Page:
Date of Conferral
Public Policy and Administration
Dr. Mark Gordon
Public sector corruption is a major problem in Monrovia. Successive national
governments have instituted anticorruption measures in the 1970s and 2000s, and anticorruption agencies were established to eradicate corruption. However, there appears to be a significant lack of resources and political willpower to prosecute corrupt government officials. A failure to curb political corruption indicates that current policies are not working. Government works when there is a perception that it delivers results and that the needs and safety of the citizenry are protected. The purpose of this qualitative phenomenology study was to gain a deeper understanding of public sector corruption at high levels of government in Monrovia. The conceptual framework for this study was based on the sociological theory of collaboration, within which governance is seen as a component of interpersonal relationships and a way to build trust and social interactions. Data were collected from open-ended semistructured interviews with former and present government officials (N = 8). The results were coded using descriptive coding to take an inventory of the contents, and to classify the coding into themes and subthemes. Results indicated that distrust among stakeholders and various governing institutions has hindered cooperation. Civic engagement and participation, patriotism, decentralization of the central government, job creation, safety and security, law and order, education and healthcare, and diluting the powers of the presidency, etc., were some of the issues raised by the participants. This dissertation may support positive social change in a meaningful way by providing policymakers with the information to make the country safe and governable, increase the standard of living and bring needed relief to the citizenry.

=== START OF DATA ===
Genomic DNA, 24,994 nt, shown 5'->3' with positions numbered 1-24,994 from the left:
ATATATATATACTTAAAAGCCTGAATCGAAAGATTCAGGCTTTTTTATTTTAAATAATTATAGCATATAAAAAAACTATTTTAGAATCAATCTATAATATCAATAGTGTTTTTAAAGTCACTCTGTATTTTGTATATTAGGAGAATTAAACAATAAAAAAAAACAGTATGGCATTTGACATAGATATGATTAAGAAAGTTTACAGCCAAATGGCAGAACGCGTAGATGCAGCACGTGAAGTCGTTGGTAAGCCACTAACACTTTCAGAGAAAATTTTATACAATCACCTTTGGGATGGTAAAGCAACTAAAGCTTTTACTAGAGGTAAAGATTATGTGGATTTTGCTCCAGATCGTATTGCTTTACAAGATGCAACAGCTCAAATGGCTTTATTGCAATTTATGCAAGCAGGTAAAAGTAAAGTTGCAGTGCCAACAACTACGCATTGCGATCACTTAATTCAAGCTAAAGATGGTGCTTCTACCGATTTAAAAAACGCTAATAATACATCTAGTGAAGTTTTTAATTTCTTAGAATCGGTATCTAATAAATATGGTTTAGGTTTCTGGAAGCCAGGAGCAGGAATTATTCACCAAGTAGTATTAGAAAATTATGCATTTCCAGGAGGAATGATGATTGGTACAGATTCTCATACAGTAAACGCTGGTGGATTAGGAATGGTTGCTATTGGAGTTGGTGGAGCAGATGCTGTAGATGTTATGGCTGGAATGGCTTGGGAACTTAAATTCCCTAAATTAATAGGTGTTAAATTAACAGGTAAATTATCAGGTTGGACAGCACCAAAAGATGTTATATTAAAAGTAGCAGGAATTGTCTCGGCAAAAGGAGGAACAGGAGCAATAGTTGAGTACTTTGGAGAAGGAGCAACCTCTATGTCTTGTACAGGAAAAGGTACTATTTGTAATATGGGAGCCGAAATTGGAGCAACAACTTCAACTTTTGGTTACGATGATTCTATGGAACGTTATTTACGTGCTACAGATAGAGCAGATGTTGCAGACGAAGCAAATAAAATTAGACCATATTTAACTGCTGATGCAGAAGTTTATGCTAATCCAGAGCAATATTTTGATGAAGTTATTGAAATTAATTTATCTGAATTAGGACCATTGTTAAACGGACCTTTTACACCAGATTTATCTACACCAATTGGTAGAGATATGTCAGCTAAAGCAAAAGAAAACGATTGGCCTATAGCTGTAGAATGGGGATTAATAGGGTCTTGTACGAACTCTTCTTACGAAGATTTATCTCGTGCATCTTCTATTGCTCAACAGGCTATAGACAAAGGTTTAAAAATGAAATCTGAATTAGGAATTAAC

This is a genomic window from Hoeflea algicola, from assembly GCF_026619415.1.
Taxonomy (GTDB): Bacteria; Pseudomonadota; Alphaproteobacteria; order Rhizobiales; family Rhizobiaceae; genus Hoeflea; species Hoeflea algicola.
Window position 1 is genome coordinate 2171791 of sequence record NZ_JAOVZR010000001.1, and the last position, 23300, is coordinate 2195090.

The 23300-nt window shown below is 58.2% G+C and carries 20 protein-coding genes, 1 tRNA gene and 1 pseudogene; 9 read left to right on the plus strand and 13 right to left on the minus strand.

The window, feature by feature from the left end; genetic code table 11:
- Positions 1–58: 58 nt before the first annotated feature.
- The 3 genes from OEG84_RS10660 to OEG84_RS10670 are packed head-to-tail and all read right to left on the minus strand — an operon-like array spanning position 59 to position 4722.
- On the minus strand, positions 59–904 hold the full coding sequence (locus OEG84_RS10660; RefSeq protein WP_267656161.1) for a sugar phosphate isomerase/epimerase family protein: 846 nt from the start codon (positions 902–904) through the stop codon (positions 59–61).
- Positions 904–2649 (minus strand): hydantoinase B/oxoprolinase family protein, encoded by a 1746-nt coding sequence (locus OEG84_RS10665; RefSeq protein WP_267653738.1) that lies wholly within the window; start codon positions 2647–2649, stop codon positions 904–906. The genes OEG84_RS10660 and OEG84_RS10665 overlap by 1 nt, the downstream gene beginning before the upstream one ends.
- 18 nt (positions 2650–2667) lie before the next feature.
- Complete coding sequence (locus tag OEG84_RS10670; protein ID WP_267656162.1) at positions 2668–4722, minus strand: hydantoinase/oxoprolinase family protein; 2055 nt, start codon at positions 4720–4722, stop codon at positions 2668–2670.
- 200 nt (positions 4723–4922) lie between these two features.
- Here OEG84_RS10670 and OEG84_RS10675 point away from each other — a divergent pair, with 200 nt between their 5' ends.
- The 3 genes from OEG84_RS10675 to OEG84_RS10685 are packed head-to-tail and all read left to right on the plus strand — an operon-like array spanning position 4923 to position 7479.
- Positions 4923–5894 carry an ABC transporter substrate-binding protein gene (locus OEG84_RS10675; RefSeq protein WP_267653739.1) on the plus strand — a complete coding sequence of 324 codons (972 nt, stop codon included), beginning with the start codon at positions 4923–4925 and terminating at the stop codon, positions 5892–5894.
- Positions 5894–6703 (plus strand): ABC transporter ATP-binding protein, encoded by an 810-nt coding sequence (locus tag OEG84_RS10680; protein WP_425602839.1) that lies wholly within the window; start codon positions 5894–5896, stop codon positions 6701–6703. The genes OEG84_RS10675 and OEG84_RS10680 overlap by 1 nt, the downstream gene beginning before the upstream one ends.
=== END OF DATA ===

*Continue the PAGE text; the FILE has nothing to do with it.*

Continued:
Sungbeh, Tewroh-Wehtoe, "Collaborative Governance and Anticorruption in Postwar Monrovia" (2017). Walden Dissertations and Doctoral Studies. 4259.